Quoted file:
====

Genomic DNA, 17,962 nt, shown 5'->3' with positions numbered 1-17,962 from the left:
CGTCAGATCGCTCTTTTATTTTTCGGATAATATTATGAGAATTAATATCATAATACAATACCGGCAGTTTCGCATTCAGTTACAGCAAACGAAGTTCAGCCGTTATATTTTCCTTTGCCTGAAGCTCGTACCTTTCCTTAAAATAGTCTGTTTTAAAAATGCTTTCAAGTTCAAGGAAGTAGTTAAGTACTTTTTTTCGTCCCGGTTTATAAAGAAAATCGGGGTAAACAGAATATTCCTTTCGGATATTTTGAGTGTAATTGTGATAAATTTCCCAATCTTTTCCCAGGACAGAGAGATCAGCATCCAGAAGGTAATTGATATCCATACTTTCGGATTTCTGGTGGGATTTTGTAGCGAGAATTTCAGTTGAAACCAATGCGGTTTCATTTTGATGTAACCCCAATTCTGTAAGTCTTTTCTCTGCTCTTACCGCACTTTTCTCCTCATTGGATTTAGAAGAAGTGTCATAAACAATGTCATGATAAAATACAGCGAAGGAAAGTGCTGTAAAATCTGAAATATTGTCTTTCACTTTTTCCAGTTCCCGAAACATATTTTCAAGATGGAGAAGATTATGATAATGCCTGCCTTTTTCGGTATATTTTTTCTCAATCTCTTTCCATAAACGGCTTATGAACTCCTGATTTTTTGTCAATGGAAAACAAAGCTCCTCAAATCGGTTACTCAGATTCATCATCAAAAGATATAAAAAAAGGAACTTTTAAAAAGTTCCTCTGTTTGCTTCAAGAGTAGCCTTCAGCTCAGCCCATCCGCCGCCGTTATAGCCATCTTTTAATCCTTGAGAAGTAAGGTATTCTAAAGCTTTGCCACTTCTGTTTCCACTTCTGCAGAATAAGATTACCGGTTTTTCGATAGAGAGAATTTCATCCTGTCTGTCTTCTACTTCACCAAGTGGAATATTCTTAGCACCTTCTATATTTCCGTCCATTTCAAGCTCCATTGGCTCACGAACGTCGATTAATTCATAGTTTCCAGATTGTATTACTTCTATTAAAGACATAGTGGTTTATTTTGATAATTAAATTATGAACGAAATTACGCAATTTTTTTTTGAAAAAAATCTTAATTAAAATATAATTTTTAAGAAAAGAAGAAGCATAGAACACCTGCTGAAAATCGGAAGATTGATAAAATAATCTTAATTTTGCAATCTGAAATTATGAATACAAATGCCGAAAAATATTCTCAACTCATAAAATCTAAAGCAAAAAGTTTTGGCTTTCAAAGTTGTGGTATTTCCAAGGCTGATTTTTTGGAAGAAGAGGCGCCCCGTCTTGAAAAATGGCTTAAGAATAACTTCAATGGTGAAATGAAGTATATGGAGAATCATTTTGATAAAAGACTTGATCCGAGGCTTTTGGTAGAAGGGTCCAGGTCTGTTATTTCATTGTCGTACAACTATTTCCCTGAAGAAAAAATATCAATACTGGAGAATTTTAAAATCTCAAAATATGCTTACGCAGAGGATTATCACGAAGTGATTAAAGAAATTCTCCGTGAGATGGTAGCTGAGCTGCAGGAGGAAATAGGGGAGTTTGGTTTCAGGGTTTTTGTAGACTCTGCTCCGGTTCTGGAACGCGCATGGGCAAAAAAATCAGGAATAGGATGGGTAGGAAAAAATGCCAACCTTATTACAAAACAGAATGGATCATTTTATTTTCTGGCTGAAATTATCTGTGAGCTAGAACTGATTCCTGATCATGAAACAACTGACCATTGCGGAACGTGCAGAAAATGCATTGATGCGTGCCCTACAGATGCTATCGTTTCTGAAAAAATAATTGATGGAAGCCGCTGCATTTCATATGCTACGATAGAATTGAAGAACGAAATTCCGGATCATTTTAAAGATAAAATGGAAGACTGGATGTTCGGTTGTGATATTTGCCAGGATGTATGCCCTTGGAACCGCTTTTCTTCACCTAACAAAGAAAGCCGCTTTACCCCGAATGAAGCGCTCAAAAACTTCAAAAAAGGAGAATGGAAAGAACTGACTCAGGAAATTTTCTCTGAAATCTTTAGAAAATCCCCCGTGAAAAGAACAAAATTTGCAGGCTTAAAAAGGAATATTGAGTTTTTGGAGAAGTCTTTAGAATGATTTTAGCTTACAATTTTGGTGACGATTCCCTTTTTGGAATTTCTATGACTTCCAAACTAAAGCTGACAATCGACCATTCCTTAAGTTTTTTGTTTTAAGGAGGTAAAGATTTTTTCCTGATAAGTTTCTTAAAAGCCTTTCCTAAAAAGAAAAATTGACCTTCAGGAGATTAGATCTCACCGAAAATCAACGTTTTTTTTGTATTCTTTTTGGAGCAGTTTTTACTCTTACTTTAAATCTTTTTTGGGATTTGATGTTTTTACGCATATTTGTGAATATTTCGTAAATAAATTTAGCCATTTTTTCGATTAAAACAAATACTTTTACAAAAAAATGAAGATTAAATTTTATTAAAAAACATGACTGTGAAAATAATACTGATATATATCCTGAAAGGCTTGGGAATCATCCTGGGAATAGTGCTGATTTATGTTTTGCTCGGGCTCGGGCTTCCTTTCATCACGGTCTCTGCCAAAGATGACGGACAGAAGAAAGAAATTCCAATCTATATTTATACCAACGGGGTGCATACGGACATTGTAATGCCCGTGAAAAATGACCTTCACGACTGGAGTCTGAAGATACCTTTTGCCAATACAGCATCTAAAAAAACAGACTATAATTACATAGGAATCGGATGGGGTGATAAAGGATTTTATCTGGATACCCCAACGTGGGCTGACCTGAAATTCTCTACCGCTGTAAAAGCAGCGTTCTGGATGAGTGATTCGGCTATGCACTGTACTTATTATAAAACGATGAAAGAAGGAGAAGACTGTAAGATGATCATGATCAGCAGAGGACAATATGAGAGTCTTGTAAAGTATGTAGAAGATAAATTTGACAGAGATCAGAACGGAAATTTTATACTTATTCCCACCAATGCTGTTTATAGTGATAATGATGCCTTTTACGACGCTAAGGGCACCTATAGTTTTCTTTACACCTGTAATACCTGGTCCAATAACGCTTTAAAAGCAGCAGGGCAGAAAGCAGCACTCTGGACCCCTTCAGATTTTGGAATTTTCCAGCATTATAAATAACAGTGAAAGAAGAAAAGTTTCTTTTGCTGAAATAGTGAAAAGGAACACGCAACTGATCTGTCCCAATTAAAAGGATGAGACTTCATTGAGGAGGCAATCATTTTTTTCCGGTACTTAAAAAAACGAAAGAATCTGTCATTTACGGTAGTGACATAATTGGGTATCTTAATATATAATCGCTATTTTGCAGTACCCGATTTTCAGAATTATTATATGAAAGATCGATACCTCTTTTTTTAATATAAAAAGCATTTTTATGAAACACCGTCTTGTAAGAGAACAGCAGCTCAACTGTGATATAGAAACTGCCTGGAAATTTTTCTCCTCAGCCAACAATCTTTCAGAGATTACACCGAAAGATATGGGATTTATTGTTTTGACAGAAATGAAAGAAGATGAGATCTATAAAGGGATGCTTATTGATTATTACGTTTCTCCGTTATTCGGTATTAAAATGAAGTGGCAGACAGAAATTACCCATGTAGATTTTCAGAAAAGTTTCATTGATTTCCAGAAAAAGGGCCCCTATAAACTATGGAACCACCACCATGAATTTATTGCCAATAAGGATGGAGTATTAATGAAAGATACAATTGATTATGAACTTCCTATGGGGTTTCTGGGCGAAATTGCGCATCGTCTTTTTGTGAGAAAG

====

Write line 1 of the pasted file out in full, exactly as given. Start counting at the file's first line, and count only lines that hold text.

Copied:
Genomic DNA, 17,962 nt, shown 5'->3' with positions numbered 1-17,962 from the left: